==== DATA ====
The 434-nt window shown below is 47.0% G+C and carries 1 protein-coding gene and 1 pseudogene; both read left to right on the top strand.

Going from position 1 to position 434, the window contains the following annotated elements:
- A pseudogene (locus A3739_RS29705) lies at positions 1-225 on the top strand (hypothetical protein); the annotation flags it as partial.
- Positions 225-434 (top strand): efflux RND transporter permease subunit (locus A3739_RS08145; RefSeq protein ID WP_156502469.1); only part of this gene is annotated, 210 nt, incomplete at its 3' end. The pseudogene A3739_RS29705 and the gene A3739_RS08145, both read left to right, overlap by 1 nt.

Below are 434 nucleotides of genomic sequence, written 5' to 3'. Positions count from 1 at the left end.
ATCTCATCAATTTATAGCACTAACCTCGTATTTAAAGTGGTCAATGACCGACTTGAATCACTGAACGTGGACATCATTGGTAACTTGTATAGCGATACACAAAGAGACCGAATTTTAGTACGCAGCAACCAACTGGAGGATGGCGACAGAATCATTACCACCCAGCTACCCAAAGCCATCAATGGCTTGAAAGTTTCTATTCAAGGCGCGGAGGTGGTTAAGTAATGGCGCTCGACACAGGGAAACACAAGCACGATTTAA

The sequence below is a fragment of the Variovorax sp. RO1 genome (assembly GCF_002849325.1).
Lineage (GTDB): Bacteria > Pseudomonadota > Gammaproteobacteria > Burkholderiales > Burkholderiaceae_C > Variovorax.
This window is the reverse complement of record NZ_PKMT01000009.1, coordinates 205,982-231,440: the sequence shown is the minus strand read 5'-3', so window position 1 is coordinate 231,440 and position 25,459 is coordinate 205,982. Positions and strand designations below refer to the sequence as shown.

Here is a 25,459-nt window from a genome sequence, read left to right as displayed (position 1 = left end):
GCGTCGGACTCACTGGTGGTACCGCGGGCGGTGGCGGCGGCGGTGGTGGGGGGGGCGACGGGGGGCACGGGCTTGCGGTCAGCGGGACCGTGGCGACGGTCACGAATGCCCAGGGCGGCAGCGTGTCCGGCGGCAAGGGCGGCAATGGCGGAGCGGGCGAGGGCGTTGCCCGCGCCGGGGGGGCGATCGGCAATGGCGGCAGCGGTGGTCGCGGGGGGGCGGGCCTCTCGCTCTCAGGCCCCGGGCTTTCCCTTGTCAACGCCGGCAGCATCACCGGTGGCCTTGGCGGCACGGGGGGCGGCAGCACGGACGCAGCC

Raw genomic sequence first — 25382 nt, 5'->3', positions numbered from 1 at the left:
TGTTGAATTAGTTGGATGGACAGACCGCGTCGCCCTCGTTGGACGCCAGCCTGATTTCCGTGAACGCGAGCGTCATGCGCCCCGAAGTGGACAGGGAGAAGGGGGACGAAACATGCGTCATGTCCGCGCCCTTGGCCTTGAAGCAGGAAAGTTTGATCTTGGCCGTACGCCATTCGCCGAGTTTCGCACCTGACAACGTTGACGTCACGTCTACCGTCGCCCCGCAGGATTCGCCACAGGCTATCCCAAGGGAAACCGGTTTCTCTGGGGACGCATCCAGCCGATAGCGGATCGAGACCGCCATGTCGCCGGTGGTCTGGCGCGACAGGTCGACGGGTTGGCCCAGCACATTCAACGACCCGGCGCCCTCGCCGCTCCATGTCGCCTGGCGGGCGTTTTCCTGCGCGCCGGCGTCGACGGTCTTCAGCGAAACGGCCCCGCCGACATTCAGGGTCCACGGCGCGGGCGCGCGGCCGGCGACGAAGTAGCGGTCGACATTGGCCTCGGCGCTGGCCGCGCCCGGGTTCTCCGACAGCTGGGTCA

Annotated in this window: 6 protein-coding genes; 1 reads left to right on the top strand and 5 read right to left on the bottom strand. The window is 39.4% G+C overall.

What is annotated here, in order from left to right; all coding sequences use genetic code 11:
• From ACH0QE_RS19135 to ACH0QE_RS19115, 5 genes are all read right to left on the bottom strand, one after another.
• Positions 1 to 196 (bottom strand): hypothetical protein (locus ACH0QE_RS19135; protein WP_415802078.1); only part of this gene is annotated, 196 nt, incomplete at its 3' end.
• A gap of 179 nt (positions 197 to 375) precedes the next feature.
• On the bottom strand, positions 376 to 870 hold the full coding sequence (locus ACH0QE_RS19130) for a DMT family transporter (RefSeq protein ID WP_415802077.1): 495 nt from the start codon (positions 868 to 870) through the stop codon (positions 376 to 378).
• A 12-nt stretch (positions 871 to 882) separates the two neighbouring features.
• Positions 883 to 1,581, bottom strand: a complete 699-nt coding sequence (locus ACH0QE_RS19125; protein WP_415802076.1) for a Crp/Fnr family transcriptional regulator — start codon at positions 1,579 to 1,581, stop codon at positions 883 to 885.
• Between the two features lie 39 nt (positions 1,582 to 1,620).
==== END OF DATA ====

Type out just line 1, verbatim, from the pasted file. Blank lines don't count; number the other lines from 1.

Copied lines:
The 434-nt window shown below is 47.0% G+C and carries 1 protein-coding gene and 1 pseudogene; both read left to right on the top strand.